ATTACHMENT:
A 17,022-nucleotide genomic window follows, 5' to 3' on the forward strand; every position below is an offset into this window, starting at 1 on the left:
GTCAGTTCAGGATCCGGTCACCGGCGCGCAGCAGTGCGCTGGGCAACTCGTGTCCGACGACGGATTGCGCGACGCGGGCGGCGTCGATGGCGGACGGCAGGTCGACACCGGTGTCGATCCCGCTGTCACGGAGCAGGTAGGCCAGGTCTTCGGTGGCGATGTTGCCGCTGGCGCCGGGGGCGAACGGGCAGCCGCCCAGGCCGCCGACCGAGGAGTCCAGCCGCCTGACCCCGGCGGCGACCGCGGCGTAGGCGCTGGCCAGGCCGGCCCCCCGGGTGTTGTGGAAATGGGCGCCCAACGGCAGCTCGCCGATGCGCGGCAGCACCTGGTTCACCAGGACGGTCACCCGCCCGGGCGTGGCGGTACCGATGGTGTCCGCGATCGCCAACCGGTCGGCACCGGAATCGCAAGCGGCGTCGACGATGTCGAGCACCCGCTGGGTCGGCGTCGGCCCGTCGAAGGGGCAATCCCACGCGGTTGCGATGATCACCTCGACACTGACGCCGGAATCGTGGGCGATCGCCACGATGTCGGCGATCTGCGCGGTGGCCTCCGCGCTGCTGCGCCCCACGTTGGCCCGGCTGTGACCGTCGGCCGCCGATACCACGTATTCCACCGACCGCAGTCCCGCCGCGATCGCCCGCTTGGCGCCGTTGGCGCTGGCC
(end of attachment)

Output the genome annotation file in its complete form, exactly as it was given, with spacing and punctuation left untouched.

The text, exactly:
A 17,022-nucleotide genomic window follows, 5' to 3' on the forward strand; every position below is an offset into this window, starting at 1 on the left:
GTCAGTTCAGGATCCGGTCACCGGCGCGCAGCAGTGCGCTGGGCAACTCGTGTCCGACGACGGATTGCGCGACGCGGGCGGCGTCGATGGCGGACGGCAGGTCGACACCGGTGTCGATCCCGCTGTCACGGAGCAGGTAGGCCAGGTCTTCGGTGGCGATGTTGCCGCTGGCGCCGGGGGCGAACGGGCAGCCGCCCAGGCCGCCGACCGAGGAGTCCAGCCGCCTGACCCCGGCGGCGACCGCGGCGTAGGCGCTGGCCAGGCCGGCCCCCCGGGTGTTGTGGAAATGGGCGCCCAACGGCAGCTCGCCGATGCGCGGCAGCACCTGGTTCACCAGGACGGTCACCCGCCCGGGCGTGGCGGTACCGATGGTGTCCGCGATCGCCAACCGGTCGGCACCGGAATCGCAAGCGGCGTCGACGATGTCGAGCACCCGCTGGGTCGGCGTCGGCCCGTCGAAGGGGCAATCCCACGCGGTTGCGATGATCACCTCGACACTGACGCCGGAATCGTGGGCGATCGCCACGATGTCGGCGATCTGCGCGGTGGCCTCCGCGCTGCTGCGCCCCACGTTGGCCCGGCTGTGACCGTCGGCCGCCGATACCACGTATTCCACCGACCGCAGTCCCGCCGCGATCGCCCGCTTGGCGCCGTTGGCGCTGGCC